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To be perfectly honest, I don’t remember much about 2019. My Instagram tells me that I, and many of us, thought it was a rough year—little did our pre-pandemic selves know. Now, after two years of staying home, mask wearing, social distancing, and outside-only hangs, 2019 is the before-times, when going to the grocery store or a concert didn’t mean assessing whether you might get incredibly ill or accidentally infect someone else with the ‘rona. Finally, and with fingers crossed, it seems the worst of the pandemic has passed and we’re optimistically hoping for a summer that looks a lot like 2019. See what I mean with some recent arts-related headlines and news stories you shouldn’t miss.
Jazzed About It: Speaking of the “before times,” the National Gallery of Art’s Jazz in the Garden series returns this month after two years of interruptions. The beloved event, a longtime staple of summer in D.C., was canceled in 2020 and last year’s attempt at four Jazz in the Garden concerts with limited capacity was plagued with bad weather (three of the four shows were canceled due to rain). NGA announced the event’s return on April 29. Shows are scheduled for every Friday from May 20 through July 22. Performers include acclaimed Afro-Cuban percussionist Pedrito Martinez, Grammy nominatee Daniel Ho, and National Endowment for the Arts Jazz Master Delfeayo Marsalis. Jazz violinist Nataly Merezhuk kicks off the series on May 20. As always, the event is free, but registration is now required.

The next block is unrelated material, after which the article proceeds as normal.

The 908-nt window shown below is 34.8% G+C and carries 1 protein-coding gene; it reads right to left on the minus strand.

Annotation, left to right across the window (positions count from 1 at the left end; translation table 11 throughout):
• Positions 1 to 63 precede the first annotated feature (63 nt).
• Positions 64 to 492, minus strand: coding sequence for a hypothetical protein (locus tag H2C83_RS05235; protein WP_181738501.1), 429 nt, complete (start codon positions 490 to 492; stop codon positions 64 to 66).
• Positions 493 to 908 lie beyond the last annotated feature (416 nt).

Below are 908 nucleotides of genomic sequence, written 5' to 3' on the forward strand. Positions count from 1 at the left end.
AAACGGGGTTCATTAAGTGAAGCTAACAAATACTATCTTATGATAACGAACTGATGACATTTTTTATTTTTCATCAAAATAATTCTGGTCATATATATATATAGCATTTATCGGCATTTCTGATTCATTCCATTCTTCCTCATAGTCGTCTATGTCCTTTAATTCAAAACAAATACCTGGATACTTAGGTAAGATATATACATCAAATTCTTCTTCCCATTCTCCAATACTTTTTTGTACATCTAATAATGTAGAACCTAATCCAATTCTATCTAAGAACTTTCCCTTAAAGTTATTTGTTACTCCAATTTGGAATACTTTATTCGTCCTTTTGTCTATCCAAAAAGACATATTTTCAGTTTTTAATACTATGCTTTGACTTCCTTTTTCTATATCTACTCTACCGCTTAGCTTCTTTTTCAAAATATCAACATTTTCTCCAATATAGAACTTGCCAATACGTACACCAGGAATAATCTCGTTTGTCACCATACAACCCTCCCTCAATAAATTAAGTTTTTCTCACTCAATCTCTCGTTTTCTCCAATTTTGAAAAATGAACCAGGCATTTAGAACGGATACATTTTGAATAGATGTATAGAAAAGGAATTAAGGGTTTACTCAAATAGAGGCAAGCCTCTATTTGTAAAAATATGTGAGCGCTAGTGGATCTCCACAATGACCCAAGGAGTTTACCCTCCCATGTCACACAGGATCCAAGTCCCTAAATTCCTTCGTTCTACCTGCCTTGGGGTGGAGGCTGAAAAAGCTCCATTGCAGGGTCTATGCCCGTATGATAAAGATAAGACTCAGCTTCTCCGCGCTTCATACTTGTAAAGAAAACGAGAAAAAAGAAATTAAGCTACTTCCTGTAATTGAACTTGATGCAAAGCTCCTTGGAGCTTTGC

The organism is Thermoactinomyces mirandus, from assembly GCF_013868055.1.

68 Percent Chance of Beat Drops: Sunday night, Northeast D.C. got an unexpected—and for many, unwelcome—concert. EDM festival Project Glow Fest wrapped up last night at RFK Stadium on East Capitol Street NE, but due to weather conditions, the beats and thumps of DJs were heard miles away. As Fox 5 DC’s meteorologist Matthew Cappucci explains, D.C.’s skies were experiencing an inversion, or an increase in temperature with height. When that happens, the sky’s upper warm layer bounces sound back down to the lower cool layer. Last night, that meant rave music could be heard more than four miles from RFK. —Ella Feldman